One of my favourite images is the River of Life flowing from the Temple described in Ezekiel 47.
In a vision, the seer is shown the River getting progressively deeper: from ankle deep, to knee deep, to waist deep, to a River so deep no one could cross it.
There would seem to be a range of ways we can respond when we are offered the River of Life.
For some, we just want to paddle our toes in, get them a little wet, but come and go as we please.
Others might start to go in a little deeper, to explore and experience the River in a way that impacts a little more, but where we can still get out again if and when we want to.
However, there is also a place where we can jump right in, where the water is completely over our heads, where we "sink or swim", and maybe even allow the current to take us where it will.
Ever since I first "saw" it, this place of being in over my head has held a real attraction. The idea of giving myself over to God to the point of allowing Him to direct me and just "go with the flow" carried both excitement and caution in varying quantities. It presented a question:
Do I trust God enough to just jump in, no return?
While we might get used to the idea of being in deep, and even enjoy it, another question arises. It's all very well to enjoy floating down a slow moving, gentle river, but what happens when we hit the rapids, when there are submerged rocks or even looks to be a waterfall up ahead? Are we still happy to be in so deep, or do we start looking for a toe hold, or even try to get out?
Looking back at a period of my life where I felt as though I was in a whirlpool, rapidly being sucked under, I asked God where He was at that time. Although I had felt that I had been holding on to God through it, I had struggled to feel His presence or guidance in that place.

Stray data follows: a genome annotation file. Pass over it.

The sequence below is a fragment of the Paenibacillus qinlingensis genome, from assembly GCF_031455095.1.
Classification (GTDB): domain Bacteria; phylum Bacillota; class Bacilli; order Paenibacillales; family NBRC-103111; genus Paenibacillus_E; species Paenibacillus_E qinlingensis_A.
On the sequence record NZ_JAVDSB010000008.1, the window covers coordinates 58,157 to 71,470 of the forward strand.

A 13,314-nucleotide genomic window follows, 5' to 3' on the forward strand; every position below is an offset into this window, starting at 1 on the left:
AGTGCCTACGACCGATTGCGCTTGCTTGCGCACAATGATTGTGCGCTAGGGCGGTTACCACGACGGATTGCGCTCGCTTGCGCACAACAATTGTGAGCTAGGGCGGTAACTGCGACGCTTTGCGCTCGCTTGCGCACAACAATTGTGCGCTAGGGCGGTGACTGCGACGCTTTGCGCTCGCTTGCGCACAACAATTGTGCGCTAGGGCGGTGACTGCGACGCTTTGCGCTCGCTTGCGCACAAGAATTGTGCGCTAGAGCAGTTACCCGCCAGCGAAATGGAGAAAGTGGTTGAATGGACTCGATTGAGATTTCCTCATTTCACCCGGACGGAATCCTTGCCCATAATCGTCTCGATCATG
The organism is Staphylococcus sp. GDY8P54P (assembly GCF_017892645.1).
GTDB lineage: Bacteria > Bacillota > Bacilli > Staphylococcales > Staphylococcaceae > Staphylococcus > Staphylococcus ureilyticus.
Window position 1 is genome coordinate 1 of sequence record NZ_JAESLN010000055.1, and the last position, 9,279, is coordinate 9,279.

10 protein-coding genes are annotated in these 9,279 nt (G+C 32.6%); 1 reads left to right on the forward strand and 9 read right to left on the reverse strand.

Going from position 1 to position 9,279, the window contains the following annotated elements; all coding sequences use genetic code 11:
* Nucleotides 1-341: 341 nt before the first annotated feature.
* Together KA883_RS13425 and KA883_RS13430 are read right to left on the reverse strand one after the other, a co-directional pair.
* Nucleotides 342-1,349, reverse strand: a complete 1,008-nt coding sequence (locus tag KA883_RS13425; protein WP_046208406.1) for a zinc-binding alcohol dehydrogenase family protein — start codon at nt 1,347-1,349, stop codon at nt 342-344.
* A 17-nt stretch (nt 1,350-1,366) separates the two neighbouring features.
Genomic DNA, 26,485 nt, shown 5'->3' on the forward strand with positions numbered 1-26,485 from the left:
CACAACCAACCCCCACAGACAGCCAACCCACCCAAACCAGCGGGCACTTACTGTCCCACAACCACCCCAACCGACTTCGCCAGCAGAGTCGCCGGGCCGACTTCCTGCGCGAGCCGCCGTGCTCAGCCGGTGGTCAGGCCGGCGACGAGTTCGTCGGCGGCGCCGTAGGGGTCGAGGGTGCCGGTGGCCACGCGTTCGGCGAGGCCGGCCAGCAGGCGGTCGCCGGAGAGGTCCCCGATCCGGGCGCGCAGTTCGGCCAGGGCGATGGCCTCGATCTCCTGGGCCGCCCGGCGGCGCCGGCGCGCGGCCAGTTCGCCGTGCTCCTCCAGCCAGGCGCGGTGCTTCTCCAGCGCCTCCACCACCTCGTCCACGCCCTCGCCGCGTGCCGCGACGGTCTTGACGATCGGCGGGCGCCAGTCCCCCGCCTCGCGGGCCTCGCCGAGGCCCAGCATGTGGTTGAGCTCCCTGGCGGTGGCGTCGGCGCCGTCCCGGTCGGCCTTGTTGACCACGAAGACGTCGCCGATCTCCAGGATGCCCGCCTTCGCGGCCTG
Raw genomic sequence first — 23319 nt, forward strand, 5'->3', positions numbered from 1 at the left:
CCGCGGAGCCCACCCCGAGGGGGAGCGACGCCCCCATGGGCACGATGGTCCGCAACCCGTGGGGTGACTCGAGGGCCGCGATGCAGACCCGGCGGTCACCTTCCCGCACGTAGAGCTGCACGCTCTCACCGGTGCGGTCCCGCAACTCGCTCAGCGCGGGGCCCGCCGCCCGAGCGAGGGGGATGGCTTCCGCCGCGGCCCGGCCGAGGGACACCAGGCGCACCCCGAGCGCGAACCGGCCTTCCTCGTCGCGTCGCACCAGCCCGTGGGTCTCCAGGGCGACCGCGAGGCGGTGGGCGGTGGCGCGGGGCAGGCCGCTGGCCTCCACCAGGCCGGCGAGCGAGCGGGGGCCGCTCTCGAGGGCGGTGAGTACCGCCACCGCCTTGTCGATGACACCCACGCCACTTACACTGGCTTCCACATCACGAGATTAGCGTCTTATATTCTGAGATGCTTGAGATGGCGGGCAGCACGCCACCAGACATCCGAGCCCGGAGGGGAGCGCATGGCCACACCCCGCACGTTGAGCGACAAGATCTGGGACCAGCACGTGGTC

I was given a picture of a parent taking their child swimming. As the child is encouraged to "lie back, relax and float", some children go into panic and clutch their parent as though they are about to be drowned. Parents know they would never let go of their child, or leave them ,but the child doesn't understand this. They allow fear to overwhelm them.
God showed me that I had been like that child. At that time, I was clutching on to my Father, but I didn't really trust Him. I didn't have faith that He would not let me drown, even though I had experienced His goodness many times before. Rather than accepting that I was in the water, (that this was my life), I wanted Him to take me out of the River. I wanted Him to fix the problems and make the pain go away, rather than trusting Him to carry me through.
Although that experience is now far in the past, I have come to realise that at every new set of circumstances the question is asked again at a new and deeper level:
Do you trust Me?
When it seems as though nothing you do (praying, speaking, loving) is bringing about change, can you let go and trust Me, come what may?
I am coming to see that every time I feel as though I am in that deep River, and that it is far from friendly, that it is trying to drown me, my Father says, "Do you trust Me"?
And I have to answer yes and let go. Again.